The Demise of Unions and Why We Need to Revive Them

Stephen H. Unger
September 11, 2013

Consider the following scenario. A branch of Simpson Supermarkets advertises an opening for a sales clerk, at $10/hr, in one of its Brooklyn stores. Joe Hyde is interested and comes to the store for an interview with the manager. After a brief discussion, the manager offers the job to Joe. Joe says he would be happy to accept, but he wants $14/hr. The manager raises the offer to $11, Joe says he'll go down to $13, and they finally agree to make it $12. Maybe this negotiation could have occurred in some parallel universe, but no way would it occur in the one we reside in.

As an isolated individual, an applicant for such a job has no leverage that would enable negotiation with even a small corporation. In today's real world Joe could either accept the job at the specified pay rate or turn it down--no bargaining. The story might be different if there were a shortage of workers. But, as will be made clear below, there are powerful mechanisms that make this very unlikely. If there were a union, Joe would still have the same take-it-or-leave-it choice, but the pay offered would almost certainly be significantly larger, as a result of negotiations between the union and the company.

American workers today, in all categories, ranging from well educated, highly skilled professionals, to unskilled, poorly educated people have, for several decades been receiving steadily diminishing shares of the national income. One reason, which is the principal subject of this essay, is the near elimination of labor unions as an economic and political force. The other is the fact that there is a surplus of workers in the US in virtually every category. Let's first look briefly at the reasons for this surplus.

The role of technology

Technology is a major factor in the elimination of jobs. One bulldozer operator can replace many workers with picks and shovels. Many tedious, repetitive tasks, and some that are hazardous, have been relegated to machines. The number of person hours that go into the production of an automobile, for example, has been greatly reduced by automation.

Automated telephone switching systems have made possible our worldwide telephone network without requiring that a large proportion of the population work as telephone operators. Some highly skilled jobs, such as controllers of processes in steel mills, have also been automated. Sadly, instead of benefiting from technological progress over the past several decades, large numbers of people were vocationally displaced. No effort has been made to compensate them for their loss [Unger- Benefits].

In some cases, automation has transferred work to consumers. A clear example is the maddening telephone trees that we often have to navigate in order to deal with some simple matter, perhaps concerning an insurance policy.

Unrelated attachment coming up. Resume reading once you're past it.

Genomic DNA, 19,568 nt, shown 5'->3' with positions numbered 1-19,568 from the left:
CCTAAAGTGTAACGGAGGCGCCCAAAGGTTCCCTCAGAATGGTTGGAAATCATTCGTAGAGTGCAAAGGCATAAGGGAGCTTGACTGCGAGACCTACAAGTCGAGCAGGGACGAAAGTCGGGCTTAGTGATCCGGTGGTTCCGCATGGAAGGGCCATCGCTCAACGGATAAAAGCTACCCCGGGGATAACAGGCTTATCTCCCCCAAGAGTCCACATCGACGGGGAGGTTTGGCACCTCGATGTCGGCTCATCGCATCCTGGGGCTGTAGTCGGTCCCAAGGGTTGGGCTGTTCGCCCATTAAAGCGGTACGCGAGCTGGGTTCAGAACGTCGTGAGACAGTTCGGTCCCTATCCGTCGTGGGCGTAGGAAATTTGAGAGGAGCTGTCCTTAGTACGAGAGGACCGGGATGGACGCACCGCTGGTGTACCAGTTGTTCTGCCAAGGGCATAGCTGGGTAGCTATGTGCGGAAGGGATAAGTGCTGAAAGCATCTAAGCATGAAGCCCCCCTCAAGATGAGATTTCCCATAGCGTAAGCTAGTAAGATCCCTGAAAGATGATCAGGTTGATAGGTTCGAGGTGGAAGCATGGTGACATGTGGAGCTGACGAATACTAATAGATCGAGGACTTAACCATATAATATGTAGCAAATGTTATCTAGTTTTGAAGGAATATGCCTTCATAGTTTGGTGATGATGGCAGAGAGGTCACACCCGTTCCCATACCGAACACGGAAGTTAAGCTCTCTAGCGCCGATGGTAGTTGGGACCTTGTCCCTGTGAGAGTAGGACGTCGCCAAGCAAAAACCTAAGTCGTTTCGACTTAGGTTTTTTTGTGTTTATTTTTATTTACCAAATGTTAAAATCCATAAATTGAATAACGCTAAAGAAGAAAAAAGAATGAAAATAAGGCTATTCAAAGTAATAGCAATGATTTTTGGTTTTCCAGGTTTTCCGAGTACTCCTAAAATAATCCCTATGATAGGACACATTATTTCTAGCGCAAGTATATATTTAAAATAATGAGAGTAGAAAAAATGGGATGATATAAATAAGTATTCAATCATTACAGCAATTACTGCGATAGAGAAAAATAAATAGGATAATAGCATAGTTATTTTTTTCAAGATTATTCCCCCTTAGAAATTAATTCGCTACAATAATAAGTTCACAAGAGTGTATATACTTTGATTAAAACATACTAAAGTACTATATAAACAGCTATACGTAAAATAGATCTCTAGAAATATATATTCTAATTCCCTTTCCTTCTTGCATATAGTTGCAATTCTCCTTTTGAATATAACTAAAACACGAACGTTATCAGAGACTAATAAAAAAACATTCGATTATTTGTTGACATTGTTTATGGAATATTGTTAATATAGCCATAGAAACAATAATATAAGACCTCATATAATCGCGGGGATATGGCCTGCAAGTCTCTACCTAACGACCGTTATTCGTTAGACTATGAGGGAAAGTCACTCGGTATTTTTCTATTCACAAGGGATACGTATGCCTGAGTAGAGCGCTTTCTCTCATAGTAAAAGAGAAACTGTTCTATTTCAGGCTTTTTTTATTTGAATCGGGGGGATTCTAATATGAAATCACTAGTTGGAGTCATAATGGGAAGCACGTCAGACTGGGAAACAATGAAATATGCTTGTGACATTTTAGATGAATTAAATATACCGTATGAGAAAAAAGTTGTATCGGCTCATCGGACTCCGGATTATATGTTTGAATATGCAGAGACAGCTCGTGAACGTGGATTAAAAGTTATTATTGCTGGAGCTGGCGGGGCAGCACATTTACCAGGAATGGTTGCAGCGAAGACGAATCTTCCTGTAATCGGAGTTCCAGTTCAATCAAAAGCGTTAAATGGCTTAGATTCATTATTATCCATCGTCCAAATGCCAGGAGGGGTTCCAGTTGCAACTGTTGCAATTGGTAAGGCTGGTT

Import workers--export jobs

A classic method used by American employers to lower wages is the importing of workers from low-wage countries. This was done from the start of the industrial age, as textile workers were brought in from Europe to replace the original American workers who were demanding higher pay. Railroad construction during the nineteenth century was heavily dependent on workers brought in from China and Ireland, who were willing to work hard for very little pay. Companies usually claim that they can't get enough Americans to do the work. What that means is that not enough Americans were, or are, willing to do the work, under third world conditions, for the low wages offered.

Today, workers are brought in from low-pay countries in several ways. One is via a "guest worker" program, in which workers are brought in, for a limited time, to fill such jobs as crop harvesting or computer programming. A second way is to admit workers from the same countries as permanent residents, or as prospective citizens. A third way is to encourage illegal immigration. Note, for example, that about half of all hired agricultural workers are here illegally, and about a quarter are guest workers.

During the past several decades, an additional approach has been used to create worker surpluses. This is to export American jobs to low-pay countries. There are two varieties of this method, both of which involve shutting down factories and research and development facilities in the US.

In one version, US corporations establish their own overseas facilities in low-pay countries. In the other version, US companies contract to have their products manufactured by indigenous companies in low-pay countries.

Both schemes benefit US corporations in several ways. They obtain products at much lower costs in wages. Other production costs are also reduced, since factories in China, and in many other countries, externalize costs by using methods that abuse the environment in ways not legal in the US. Furthermore, by decreasing the number of jobs available to US workers, they force US workers to compete for the remaining jobs by accepting lower pay and degraded working conditions. I have written in more detail about the points mentioned in this section [Unger-immigration][Unger-Jobs][Unger-Americans].

Yet another way in which a worker surplus is created is to impose longer work weeks. This reduces the number of workers needed. Note further that, if hourly pay rates are cut, many people have to take on second or even third jobs in order to make a living. This, in effect, further increases the number of available workers. (There is a counter effect in that some people will not accept a job if the pay rate is too low.)

What unions can do for workers

In addition to the surplus of workers with respect to jobs, the fact that fewer than 7% of private sector US workers belong to unions goes far to account for the current lowly status of American workers. Good unions help workers in several ways. The most obvious is by negotiating labor contracts that increase pay, and improve benefits and working conditions for union members.

Unions also help workers not in unions. E.g., if a company is unionized and its workers thereby gain certain benefits, this puts pressure on non-unionized companies in the same industry to match those benefits in order to ward off the formation of unions by their employees. Unions can also help workers in general by operating in the political arena to lobby for legislation favorable to workers, help put pro-worker people in government positions, and by educating the general population about worker issues.